Shinjuku Station.Our first destination of the day was Shinjuku. Shinjuku train station is the busiest station in the world servicing a little bit under 4 million (!!!) people per day. Shinjuku also is an administrative center of Tokyo housing multiple government buildings.

Government towers with observation decks on top of each one.We didn’t really have an exact plan of exploring that area, until I remembered that the government towers had observation decks on the top floors. I also remember reading that people didn’t recommend going there as the access is free and because of that lines tend to be rather long. We decided to walk there anyhow, to see the towers themselves and we would decide if the line was worth waiting in. We were planning to go to Roppongi Hills Tower observation deck later in the day anyhow.

Early Sunday morning near Shinjuku Station.The thing is that we woke up very early on Sunday, since we were still running on New York time. While we were walking through Shinjuku streets everything was quite, even though the station itself seemed crazy busy. It was a nice warm autumn day. We’re in Tokyo and we have a great deal of exploring to do in the coming days. We were in a great mood.

Observation deck at one of the towers.Funny thing is that when we got to the government towers there was no long line. Not only that — we were there so early that there was no line at all. We ended up going to both observation decks (each tower has one) and looking at Tokyo from the top. The bad thing is that you have to look through the glass windows — great views, but not very suitable for photography. We saw a park with Meiji Shrine that we were planning to go to next, we saw Tokyo Tower and Roppongi Hills Tower, but mount Fuji which normally could be visible was hidden by clouds.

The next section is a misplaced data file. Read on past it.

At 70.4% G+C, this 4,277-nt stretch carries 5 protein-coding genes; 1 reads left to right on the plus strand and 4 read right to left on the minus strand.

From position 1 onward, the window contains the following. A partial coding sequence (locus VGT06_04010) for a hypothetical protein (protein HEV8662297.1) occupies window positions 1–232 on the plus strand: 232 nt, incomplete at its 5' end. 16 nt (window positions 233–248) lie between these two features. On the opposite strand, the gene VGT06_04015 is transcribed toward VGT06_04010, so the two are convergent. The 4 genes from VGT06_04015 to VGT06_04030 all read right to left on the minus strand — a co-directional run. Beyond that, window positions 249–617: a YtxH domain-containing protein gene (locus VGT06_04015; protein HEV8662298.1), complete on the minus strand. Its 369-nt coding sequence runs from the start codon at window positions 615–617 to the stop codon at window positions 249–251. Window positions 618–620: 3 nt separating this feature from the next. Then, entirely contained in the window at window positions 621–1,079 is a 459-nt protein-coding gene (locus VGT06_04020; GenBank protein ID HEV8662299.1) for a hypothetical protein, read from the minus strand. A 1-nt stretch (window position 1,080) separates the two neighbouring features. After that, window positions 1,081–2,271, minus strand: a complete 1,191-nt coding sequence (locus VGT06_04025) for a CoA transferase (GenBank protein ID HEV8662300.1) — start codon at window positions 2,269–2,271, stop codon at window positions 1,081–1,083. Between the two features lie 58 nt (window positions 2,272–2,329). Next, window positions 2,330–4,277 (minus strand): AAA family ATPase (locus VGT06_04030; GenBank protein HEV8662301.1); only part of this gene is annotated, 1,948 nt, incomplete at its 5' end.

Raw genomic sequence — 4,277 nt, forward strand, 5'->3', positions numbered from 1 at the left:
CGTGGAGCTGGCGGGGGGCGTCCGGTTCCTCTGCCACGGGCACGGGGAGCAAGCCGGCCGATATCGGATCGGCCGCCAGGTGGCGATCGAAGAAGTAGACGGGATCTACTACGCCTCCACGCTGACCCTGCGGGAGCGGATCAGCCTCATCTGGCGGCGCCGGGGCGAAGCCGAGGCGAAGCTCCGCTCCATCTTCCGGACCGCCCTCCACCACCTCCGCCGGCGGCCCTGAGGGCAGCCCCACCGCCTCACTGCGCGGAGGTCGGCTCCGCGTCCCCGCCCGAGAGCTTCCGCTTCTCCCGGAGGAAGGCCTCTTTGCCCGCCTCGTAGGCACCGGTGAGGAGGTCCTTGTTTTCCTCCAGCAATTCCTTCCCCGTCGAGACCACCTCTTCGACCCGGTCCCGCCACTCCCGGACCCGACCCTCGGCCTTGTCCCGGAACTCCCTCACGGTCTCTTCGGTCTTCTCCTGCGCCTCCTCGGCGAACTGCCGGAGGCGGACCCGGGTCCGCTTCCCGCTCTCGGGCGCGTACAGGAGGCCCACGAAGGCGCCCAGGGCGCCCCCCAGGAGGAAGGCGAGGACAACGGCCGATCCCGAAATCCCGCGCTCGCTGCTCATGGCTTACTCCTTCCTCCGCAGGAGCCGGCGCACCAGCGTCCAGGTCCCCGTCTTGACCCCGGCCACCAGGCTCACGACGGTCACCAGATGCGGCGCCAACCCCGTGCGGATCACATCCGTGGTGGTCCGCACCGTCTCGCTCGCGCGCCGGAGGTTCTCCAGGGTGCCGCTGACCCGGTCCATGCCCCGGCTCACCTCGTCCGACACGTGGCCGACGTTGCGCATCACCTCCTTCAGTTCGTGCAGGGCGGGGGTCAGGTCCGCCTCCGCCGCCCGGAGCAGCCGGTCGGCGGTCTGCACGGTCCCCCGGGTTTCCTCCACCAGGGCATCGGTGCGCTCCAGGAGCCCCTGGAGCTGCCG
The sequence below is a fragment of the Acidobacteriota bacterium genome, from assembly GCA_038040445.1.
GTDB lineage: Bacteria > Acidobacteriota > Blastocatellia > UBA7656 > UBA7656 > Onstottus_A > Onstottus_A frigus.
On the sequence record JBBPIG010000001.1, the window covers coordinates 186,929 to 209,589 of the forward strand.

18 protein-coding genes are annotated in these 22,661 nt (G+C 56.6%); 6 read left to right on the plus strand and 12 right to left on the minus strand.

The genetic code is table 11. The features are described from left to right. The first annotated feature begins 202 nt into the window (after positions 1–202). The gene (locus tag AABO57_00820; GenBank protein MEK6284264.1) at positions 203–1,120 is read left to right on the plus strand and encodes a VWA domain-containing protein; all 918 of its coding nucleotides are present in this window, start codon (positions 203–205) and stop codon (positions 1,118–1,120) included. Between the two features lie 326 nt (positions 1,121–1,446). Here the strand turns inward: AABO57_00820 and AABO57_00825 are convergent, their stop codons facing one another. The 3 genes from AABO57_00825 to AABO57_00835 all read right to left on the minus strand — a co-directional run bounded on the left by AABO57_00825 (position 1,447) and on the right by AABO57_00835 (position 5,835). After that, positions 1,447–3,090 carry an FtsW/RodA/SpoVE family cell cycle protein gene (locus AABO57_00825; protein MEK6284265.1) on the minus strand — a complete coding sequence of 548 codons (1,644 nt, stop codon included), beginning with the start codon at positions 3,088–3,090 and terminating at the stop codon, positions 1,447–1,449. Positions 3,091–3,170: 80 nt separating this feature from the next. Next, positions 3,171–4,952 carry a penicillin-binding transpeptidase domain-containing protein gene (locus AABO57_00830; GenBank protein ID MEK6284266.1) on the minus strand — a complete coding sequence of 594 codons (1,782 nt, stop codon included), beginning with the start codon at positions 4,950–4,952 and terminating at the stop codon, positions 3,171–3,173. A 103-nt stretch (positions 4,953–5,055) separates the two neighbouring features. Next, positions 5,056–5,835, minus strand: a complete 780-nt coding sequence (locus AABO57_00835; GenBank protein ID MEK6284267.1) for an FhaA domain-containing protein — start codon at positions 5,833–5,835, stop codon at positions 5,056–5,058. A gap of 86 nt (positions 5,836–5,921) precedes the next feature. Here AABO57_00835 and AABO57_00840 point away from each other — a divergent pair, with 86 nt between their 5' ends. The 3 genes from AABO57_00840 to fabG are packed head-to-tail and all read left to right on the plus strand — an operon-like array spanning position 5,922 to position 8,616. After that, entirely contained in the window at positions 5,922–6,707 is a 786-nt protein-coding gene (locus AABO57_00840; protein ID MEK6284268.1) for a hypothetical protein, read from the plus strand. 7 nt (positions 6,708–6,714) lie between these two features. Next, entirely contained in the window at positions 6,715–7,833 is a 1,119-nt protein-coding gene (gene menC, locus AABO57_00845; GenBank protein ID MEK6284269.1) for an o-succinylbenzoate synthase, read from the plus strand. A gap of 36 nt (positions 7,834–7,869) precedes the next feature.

View from observation deck of one of government towers.After checking out the observation decks we walked around the square in front of the towers and started our walk south — all the way to Shibuya — a route that would take us right through Yoyogi Park and an adjacent Meiji Shrine.

Yoyogi Park and Meiji Shrine

After a short walk we passed under a large wooden torii gate and ended up in a big green forest. When planning our vacation we came to peace with the thought that we’ll have to see Japan during a winter times when all the tree would be long asleep — the very end of November. What we didn’t account for was the fact that Japan is located much more to the south when compared to New York. So not only the trees were leafless — they weren’t even yellow yet. Everything was very much green.

Yoyogi Park.The park itself was very serene. A wide road coverd in gravel, tall green trees leaning over it and very few people. We did notice that there were a lot of Japanese people wearing traditional attires — kimonos — mostly women and kids. Men were mostly wearing traditional western suits. As it turned out there was a wedding hall near the shrine and that’s why people were dressed up like they were.

Traditional wedding near the Meiji Shrine.The temple itself was the first one we got to see in Japan. There were a number of people praying there. They do an unusual to our eye ritual of throwing coins, clapping and bowing. Nobody can go inside. They all stand at special gates or windows and look inside. Photographing was also not allowed.